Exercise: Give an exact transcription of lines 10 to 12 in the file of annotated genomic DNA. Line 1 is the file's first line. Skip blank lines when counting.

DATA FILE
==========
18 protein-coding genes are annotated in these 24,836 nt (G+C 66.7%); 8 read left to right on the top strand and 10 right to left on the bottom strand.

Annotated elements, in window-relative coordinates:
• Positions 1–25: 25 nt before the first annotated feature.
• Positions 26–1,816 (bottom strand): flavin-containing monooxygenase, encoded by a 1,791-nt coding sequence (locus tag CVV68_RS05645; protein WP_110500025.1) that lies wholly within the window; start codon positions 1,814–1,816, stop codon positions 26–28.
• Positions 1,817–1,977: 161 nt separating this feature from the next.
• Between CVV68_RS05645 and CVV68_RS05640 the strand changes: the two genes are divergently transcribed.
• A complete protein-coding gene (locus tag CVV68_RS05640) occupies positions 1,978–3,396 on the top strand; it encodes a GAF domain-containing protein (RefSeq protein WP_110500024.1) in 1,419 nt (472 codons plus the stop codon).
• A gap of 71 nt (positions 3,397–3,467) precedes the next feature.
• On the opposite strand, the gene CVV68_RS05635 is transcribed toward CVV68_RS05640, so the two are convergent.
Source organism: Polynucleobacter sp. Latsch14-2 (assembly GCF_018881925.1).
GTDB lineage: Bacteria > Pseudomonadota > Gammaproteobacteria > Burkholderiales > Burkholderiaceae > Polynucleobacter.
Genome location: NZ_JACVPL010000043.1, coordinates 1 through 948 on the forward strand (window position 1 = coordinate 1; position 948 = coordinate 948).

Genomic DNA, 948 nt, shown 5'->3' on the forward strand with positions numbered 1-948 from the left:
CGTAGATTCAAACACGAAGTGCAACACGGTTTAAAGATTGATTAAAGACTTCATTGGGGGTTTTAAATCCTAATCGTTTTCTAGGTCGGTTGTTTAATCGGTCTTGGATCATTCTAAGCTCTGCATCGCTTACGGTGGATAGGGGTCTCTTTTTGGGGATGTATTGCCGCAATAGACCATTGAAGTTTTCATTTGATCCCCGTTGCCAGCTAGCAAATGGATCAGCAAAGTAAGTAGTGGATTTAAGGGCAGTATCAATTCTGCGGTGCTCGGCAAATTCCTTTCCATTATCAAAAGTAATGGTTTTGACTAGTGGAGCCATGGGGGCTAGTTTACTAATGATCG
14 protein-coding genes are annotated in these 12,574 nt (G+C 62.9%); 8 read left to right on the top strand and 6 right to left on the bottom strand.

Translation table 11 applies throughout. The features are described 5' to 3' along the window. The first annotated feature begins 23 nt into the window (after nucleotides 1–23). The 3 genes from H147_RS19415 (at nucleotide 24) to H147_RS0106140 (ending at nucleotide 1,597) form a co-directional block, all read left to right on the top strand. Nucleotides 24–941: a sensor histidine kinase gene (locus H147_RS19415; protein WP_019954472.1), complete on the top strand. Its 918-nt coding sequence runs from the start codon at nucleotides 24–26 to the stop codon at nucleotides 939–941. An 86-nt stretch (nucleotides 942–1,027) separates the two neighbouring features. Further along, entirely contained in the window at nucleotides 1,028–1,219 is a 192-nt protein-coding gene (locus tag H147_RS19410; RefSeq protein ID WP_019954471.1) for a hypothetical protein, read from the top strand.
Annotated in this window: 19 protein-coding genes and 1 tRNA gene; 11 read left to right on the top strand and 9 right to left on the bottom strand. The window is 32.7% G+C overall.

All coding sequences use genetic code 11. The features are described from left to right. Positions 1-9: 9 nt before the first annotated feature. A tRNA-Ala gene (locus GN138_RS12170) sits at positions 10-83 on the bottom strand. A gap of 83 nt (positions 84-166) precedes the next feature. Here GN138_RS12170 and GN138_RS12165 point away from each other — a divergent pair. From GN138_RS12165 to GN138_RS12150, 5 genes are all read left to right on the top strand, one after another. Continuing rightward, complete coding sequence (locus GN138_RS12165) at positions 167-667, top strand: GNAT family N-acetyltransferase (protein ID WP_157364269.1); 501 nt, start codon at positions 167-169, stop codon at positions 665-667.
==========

Source organism: Polynucleobacter sp. Latsch14-2 (assembly GCF_018881925.1).
GTDB lineage: Bacteria > Pseudomonadota > Gammaproteobacteria > Burkholderiales > Burkholderiaceae > Polynucleobacter.
Genome location: NZ_JACVPL010000043.1, coordinates 1 through 948 on the forward strand (window position 1 = coordinate 1; position 948 = coordinate 948).